Most people don’t take the time to look at graduation statistics for any particular institution. Even so, the numbers tell a tale, which is why the State of Michigan tracks them. Degree programs are often measured in years. A bachelor’s degree is a four (or sometimes five) year program. A master’s degree is a two-year program. Doctoral programs can take any number of years to complete. Degree completion is more important than the time it took the student to complete one.
Like every other institution, WCC tracks the completion rates for its degree programs. For example, in 2018-2019, WCC awarded 4,389 academic credentials of one type or another to its students. WCC awards three kinds of credentials: certificates of less than one year; certificates of more than one year and associate’s degrees.
Of the 4,389 awards WCC made last year, 69% of them were of the “certificates of less than one year” variety. You might recall that yesterday, I wrote about the value of such certificates. To summarize, many certificate holders earn less than a high school graduate (with no post-secondary credentials) after six years in the workplace. For those certificate holders who borrow to attend school, 80% of them aren’t making enough money three years after graduation to begin repaying their student loans.
WCC offers certificate programs for those students who already have a post-secondary credential. They also offer traditional, two-year associate’s degree programs. Of the 4,389 credentials awarded last year, only slightly more than 30% were associate’s degrees. Of the associate’s degrees awarded, students in occupational education programs earned 61.6% of them.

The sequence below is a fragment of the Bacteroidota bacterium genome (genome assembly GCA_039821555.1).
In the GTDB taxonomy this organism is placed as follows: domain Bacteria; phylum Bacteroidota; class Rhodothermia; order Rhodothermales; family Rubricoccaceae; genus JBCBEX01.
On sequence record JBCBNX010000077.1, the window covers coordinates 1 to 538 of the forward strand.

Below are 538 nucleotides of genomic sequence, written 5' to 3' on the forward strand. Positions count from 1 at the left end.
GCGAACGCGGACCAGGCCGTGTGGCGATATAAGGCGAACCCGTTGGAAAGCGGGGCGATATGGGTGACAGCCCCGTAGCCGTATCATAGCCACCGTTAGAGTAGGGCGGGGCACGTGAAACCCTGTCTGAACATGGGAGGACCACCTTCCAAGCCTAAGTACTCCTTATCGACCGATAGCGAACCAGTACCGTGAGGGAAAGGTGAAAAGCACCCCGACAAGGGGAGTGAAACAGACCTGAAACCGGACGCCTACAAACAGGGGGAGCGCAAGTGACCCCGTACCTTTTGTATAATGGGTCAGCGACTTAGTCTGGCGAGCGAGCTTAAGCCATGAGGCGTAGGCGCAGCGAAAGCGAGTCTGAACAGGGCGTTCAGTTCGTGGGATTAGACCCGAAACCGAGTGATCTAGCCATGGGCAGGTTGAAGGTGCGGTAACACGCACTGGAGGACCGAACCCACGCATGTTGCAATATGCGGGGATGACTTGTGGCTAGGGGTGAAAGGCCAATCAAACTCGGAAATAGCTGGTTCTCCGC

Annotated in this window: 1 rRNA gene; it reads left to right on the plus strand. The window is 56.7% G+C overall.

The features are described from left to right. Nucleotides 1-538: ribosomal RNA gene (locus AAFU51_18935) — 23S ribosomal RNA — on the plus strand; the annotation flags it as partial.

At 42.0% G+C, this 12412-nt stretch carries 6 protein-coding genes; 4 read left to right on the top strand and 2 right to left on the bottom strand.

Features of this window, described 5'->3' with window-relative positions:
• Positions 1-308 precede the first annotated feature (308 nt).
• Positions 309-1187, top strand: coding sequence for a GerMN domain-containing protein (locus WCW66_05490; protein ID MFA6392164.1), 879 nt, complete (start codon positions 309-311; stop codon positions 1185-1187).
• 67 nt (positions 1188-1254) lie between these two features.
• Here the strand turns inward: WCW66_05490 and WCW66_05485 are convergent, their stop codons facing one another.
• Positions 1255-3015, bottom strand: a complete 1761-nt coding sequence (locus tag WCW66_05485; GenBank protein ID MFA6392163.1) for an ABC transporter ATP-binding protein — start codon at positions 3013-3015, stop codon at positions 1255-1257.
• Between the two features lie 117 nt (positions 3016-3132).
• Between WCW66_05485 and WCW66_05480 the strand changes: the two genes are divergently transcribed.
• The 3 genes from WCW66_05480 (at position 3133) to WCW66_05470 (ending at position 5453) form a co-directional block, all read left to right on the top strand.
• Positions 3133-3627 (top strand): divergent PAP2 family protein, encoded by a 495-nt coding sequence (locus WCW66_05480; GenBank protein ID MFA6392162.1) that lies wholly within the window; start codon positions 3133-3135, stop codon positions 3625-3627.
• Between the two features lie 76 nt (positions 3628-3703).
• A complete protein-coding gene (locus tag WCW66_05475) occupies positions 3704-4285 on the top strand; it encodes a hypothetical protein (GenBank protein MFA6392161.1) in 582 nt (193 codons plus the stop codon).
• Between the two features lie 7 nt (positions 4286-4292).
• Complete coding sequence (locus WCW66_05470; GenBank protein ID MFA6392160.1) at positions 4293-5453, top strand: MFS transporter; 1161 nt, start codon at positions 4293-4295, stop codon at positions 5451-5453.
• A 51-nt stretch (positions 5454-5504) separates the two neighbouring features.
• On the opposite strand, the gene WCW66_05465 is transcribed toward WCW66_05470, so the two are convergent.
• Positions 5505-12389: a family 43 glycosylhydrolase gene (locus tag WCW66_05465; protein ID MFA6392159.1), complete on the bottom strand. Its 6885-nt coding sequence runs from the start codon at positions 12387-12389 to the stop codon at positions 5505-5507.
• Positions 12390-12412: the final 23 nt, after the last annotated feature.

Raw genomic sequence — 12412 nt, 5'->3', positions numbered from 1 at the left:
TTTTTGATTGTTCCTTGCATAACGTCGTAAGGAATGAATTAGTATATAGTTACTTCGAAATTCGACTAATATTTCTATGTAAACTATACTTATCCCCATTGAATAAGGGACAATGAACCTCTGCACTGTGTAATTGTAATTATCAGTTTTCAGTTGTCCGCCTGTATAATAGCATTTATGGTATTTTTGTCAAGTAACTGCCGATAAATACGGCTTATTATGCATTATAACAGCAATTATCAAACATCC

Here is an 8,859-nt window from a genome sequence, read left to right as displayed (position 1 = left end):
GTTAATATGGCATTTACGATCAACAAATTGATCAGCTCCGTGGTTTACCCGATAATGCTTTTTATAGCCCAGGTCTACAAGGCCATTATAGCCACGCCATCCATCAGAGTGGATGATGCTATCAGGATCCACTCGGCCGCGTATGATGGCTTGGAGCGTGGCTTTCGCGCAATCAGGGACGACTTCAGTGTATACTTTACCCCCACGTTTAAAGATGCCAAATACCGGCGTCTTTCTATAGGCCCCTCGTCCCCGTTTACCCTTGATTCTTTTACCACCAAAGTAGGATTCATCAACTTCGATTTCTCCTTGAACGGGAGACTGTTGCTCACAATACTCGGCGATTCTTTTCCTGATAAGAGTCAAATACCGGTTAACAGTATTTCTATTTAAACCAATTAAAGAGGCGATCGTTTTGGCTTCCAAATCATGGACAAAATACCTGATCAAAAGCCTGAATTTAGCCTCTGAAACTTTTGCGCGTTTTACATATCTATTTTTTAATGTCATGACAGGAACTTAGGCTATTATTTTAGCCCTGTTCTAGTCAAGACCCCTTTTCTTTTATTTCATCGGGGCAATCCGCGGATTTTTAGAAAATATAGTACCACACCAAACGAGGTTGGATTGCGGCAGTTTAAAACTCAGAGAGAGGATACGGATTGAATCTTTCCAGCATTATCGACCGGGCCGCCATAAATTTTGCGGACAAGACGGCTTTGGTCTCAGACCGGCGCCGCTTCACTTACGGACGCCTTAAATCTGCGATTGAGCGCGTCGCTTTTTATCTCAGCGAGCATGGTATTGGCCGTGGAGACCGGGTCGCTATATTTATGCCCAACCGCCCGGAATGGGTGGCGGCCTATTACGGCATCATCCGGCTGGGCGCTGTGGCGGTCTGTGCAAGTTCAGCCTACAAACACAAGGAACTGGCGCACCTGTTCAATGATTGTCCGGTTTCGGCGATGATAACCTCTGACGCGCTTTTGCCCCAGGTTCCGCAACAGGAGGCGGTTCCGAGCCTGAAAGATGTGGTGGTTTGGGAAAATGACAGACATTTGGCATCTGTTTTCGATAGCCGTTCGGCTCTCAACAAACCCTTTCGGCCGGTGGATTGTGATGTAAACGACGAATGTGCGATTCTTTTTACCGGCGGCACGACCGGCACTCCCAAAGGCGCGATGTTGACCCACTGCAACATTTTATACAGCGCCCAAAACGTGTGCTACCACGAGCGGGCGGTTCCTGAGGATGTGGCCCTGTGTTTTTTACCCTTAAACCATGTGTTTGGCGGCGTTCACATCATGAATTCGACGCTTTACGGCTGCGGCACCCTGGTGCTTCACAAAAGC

Occupational degree programs offer the most value
You can frame this any way you like. Students in occupational education programs complete more complete two-year degrees than students in non-occupational programs. Female students in occupational education programs complete more two-year degrees than female students in non-occupational education programs. Male students in occupational education programs complete more two-year degree programs than male students in non-occupational education programs.
There is one thing you can’t say about WCC’s two-year degree programs, though. With the exception of Asian students, minority students do not earn more occupational degrees than their non-occupational counterparts. That’s unfortunate, because minorities earn less than their white counterparts once they enter the workforce.
Earning a two-year degree in an occupational program could better prepare minority students for higher-paying jobs. It could also provide minority students with both higher entry-level wages and higher lifetime earnings.
Despite this, most credentials WCC issues are for certificates that require one year or less in the classroom. These are the same certificates that leave students with lower overall earnings and higher student debts. 59% of the 1-year certificates WCC issues are earned in non-occupational programs. Minority students earn nearly 41% of them.
Certificates certainly inflate the number of credentials that WCC awards to students every year. But credentials that employers don’t value and increase student debt without increasing their earnings do more harm than good.
Photo Credit: mattdwen, via Flickr